Coursera, the popular online education platform founded by two Stanford University computer science professors, recently blocked access to users in Cuba, Iran, Sudan and Syria in order to comply with federal regulations that prohibit massive open online courses (MOOCs) in sanctioned countries.
Coursera became aware of the regulations in January and soon thereafter instituted the restrictions. Certain U.S. export control regulations prohibit U.S. businesses from offering services to users in countries subject to economic and trade sanctions.
"Since Coursera came to the understanding that aspects of the course experience might be considered services (and could therefore subject be to export sanctions) we have blocked access to students in sanctioned countries," Coursera co-founder Andrew Ng wrote in an email.
He said that previously, the company "did not have a clear answer" on whether online course offerings would be categorized as services and treated as such.
Since then, the company has been "working closely" with the Office of Foreign Assets Control to secure permissions to permanently reinstate site access, Ng said.
Syrian users' access was fully restored after the state department alerted Coursera that the company falls under an exception that permits certain services in support of nongovernmental organizations' activities in Syria, particularly those that increase educational access.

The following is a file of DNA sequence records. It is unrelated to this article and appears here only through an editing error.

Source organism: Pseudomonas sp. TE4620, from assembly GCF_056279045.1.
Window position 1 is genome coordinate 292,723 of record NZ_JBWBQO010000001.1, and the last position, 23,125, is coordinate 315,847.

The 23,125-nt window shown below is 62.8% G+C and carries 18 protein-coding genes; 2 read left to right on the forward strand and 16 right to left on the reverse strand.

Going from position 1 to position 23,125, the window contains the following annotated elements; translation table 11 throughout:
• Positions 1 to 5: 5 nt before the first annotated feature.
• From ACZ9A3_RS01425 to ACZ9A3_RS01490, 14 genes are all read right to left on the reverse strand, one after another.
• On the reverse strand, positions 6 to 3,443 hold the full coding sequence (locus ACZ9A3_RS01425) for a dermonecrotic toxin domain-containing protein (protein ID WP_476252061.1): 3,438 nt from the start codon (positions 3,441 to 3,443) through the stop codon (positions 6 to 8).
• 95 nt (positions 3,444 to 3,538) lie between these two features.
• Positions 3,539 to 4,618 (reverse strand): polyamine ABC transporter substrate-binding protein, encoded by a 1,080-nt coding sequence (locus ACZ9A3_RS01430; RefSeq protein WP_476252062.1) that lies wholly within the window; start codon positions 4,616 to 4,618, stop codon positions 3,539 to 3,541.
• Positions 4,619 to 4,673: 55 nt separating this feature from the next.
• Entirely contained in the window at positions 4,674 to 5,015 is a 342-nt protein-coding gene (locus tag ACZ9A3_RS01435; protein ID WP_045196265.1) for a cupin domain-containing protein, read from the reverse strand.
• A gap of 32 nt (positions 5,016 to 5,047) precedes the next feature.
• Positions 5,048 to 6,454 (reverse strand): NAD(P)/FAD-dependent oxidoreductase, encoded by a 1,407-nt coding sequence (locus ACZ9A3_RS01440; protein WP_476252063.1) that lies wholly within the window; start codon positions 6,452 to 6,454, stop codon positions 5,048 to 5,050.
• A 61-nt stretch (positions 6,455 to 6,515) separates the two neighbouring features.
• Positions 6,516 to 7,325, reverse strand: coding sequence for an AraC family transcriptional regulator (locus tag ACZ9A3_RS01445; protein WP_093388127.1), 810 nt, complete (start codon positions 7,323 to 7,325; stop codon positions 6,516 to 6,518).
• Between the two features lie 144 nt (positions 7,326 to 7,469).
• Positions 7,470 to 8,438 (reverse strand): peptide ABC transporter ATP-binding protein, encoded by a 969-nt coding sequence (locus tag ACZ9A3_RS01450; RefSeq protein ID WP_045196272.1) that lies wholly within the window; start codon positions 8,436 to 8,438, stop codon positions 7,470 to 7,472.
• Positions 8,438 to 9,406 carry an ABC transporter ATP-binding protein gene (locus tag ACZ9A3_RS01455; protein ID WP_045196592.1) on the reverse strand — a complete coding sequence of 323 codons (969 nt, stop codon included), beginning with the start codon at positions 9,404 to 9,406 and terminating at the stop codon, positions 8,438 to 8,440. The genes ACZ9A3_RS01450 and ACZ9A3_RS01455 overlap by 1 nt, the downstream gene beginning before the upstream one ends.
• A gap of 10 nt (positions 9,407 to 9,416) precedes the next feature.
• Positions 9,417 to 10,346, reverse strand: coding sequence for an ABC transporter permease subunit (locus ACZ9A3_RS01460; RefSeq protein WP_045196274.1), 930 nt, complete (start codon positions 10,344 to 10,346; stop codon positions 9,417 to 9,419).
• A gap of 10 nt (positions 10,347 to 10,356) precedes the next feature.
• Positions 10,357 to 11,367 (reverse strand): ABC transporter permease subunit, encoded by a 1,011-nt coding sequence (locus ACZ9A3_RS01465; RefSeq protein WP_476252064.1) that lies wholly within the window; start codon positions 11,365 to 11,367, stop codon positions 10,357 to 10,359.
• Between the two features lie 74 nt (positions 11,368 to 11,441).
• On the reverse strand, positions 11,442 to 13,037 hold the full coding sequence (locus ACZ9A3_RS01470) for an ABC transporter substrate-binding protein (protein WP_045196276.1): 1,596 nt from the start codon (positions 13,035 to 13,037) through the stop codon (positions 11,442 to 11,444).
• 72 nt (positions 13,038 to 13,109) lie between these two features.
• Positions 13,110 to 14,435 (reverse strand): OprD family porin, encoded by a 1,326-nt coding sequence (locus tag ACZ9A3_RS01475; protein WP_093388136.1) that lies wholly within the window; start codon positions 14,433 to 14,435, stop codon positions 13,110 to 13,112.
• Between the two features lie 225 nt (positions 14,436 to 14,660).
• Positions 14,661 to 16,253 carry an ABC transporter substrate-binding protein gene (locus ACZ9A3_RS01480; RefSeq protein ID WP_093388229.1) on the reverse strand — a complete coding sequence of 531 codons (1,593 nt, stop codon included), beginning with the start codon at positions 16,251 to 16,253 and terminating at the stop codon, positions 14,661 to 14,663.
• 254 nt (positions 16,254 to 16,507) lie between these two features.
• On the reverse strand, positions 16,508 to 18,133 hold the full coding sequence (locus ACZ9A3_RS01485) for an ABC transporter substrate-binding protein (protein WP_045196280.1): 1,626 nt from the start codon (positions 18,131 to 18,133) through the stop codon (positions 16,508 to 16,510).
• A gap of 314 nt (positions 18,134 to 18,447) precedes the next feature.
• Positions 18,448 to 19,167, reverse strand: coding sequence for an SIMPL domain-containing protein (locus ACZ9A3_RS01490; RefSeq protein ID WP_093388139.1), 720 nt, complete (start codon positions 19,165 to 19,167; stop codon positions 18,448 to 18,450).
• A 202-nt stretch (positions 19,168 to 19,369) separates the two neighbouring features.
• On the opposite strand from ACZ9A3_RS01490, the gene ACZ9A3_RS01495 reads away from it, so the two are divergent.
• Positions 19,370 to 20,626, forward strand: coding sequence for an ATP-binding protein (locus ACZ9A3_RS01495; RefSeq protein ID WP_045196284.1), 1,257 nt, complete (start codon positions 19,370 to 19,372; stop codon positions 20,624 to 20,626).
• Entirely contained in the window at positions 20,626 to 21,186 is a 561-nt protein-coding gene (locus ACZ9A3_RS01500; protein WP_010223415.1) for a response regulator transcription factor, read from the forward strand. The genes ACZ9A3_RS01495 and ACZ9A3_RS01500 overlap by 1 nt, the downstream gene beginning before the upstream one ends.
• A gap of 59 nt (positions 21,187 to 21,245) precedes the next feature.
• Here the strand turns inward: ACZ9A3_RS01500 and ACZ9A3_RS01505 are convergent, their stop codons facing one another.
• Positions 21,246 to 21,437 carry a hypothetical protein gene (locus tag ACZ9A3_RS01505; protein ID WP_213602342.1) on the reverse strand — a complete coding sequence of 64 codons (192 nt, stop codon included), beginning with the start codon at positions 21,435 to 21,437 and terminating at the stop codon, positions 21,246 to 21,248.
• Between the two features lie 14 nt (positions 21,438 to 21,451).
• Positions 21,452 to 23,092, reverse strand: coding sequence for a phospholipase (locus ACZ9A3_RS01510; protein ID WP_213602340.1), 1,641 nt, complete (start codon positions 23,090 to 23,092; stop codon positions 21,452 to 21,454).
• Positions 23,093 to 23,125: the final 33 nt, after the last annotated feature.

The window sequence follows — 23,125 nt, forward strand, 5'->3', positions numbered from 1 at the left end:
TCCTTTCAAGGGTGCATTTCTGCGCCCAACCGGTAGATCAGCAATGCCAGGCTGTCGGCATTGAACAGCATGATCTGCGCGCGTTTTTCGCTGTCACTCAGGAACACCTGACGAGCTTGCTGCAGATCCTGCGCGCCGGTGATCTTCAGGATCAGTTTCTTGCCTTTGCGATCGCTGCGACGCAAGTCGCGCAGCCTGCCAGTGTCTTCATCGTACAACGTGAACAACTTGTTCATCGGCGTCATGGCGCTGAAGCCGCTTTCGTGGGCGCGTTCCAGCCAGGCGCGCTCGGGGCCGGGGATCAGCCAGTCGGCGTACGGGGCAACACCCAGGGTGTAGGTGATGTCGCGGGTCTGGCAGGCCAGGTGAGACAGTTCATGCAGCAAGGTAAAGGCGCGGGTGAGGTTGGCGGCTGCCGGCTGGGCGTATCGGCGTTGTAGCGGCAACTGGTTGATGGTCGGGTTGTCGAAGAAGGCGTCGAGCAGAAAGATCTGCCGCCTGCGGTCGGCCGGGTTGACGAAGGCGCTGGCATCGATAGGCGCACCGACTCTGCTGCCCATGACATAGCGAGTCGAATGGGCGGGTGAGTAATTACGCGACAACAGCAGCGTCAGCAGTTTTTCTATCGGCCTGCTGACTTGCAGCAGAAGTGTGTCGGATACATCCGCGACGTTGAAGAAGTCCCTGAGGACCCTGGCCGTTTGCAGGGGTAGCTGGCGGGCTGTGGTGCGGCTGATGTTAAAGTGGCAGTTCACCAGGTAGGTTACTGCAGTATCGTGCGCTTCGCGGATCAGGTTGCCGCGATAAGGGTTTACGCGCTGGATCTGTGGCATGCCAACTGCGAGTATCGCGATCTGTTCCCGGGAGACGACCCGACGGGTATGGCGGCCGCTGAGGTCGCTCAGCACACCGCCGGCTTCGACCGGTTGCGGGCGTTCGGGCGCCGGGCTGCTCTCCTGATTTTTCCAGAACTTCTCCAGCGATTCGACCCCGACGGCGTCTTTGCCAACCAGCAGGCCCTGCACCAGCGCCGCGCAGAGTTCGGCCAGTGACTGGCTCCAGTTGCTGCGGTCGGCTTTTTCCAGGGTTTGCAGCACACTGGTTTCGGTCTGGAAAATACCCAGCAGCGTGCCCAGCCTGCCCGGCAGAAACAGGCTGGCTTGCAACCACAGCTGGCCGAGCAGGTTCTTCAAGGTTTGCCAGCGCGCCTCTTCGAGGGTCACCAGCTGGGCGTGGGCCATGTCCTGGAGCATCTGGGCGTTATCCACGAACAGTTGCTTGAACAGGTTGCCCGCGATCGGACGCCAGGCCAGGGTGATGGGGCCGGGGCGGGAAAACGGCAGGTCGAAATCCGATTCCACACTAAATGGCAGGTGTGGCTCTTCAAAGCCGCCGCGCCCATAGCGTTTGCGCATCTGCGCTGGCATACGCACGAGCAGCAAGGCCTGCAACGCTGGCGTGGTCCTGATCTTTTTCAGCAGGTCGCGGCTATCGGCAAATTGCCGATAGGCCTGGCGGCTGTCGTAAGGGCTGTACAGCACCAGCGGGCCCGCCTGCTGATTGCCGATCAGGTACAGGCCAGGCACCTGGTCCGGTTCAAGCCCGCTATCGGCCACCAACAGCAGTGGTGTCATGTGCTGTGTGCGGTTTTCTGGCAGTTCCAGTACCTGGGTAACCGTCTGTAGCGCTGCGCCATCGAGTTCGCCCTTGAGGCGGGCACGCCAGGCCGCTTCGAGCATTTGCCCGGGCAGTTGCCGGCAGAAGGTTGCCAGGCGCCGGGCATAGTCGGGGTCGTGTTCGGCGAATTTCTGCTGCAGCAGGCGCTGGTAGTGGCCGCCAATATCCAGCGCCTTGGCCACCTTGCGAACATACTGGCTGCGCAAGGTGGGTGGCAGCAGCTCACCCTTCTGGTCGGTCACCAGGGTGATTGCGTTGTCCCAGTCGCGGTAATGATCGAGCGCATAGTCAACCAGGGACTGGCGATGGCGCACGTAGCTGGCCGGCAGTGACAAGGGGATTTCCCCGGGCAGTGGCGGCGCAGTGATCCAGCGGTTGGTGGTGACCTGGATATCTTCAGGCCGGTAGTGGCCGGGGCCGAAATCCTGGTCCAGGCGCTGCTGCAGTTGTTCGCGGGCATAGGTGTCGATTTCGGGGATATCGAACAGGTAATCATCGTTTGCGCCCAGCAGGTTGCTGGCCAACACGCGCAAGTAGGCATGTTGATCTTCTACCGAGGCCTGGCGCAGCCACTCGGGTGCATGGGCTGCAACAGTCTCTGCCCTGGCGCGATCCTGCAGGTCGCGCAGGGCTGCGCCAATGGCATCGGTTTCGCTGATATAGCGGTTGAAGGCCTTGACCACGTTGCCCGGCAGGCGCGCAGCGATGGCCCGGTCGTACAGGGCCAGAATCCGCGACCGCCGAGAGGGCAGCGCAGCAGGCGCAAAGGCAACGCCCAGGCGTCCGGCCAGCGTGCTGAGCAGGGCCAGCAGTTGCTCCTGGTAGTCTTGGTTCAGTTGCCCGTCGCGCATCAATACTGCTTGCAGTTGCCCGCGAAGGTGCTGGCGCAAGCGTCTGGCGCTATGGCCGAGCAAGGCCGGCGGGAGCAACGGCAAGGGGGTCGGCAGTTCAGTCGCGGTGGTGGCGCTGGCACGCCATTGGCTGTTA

To comply with the export regulations, Coursera implemented an IP address block that prevents users in sanctioned countries from logging into their accounts. A message will pop up explaining the blockage.
A blog post on Coursera's website on the topic says that in "rare instances," users with IP addresses bordering on but not geopolitically within the boundaries of Cuba, Iran, Sudan and Syria have also been affected. Coursera engineers are working to mitigate this issue, the post reads.
"We have been moved by the stories we've heard from students in the affected countries and others around the world whose lives have been impacted by Coursera," Ng said. "Providing access to education everywhere is at the core of our mission, and we are very sorry to have had to block access to some of the students who face the greatest challenges in pursuing an education."
Ng launched Coursera with Daphne Koller, also a Stanford graduate, in 2012.